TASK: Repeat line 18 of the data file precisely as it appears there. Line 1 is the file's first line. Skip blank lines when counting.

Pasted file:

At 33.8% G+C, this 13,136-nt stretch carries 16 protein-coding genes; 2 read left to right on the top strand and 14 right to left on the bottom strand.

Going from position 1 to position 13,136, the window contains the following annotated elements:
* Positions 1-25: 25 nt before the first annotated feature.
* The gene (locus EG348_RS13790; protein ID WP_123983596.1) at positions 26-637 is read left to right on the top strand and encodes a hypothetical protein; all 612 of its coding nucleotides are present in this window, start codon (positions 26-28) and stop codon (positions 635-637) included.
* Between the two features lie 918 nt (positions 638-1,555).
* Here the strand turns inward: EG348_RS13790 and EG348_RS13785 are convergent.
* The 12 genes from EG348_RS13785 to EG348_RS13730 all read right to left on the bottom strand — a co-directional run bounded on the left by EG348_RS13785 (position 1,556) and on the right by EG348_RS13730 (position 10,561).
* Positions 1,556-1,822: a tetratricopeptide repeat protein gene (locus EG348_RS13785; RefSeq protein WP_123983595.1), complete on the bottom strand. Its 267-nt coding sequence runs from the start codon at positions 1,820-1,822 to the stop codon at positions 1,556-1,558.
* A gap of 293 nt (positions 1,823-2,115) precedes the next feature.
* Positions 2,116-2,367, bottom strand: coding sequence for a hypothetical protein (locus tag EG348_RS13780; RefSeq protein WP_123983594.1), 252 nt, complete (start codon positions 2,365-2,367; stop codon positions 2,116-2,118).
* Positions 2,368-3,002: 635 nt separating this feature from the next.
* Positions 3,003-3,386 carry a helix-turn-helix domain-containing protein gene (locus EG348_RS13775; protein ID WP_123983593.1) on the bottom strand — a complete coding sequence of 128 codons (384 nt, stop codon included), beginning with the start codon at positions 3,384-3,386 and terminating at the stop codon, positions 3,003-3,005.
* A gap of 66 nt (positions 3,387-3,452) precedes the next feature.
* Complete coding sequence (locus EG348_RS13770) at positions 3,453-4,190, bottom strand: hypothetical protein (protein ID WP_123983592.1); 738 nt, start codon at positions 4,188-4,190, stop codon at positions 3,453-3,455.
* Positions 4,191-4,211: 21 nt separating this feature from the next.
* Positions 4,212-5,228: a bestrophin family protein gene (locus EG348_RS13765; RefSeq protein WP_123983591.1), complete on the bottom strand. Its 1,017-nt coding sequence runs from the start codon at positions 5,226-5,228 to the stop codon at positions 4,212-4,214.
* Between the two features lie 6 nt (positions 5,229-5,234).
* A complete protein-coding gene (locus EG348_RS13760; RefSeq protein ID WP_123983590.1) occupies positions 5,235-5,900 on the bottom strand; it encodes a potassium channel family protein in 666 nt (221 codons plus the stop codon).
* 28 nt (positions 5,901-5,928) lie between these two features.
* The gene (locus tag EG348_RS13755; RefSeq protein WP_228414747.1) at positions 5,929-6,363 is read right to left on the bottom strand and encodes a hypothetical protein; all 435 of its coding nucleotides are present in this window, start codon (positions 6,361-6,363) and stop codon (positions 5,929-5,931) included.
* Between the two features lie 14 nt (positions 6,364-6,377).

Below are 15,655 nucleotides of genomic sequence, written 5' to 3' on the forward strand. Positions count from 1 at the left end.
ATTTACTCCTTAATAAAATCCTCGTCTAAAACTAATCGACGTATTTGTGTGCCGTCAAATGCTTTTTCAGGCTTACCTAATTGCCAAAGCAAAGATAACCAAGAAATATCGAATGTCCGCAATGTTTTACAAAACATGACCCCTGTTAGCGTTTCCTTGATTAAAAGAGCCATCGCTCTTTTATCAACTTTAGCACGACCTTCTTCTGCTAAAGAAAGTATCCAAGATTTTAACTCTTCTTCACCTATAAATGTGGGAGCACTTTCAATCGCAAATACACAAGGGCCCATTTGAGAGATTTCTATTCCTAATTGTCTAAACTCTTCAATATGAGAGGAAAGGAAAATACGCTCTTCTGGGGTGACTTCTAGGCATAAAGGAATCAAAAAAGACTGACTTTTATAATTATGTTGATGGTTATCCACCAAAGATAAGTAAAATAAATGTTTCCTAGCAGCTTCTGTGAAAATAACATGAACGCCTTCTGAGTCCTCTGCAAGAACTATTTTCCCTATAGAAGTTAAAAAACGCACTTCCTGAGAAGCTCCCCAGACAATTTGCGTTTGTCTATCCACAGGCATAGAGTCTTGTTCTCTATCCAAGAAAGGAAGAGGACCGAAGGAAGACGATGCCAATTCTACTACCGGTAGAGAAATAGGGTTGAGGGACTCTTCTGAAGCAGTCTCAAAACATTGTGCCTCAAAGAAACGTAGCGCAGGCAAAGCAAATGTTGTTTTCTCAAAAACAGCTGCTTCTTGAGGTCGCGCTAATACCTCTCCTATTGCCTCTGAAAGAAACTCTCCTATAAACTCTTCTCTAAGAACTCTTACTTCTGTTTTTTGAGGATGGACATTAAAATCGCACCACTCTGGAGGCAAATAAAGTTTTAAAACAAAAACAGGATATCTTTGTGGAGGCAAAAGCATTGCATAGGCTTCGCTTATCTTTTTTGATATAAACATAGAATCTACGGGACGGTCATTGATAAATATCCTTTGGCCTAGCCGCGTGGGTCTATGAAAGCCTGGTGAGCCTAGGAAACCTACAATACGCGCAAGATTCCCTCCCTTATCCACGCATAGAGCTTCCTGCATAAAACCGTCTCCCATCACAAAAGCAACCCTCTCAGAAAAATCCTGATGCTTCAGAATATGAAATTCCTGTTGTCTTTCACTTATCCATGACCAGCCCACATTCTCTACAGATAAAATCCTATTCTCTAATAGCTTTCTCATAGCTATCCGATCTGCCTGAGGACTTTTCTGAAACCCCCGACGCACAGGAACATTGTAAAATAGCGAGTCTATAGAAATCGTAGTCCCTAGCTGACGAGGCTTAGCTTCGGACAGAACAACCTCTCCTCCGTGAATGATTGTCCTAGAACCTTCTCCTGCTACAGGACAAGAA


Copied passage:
* A complete protein-coding gene (locus EG348_RS13760; RefSeq protein ID WP_123983590.1) occupies positions 5,235-5,900 on the bottom strand; it encodes a potassium channel family protein in 666 nt (221 codons plus the stop codon).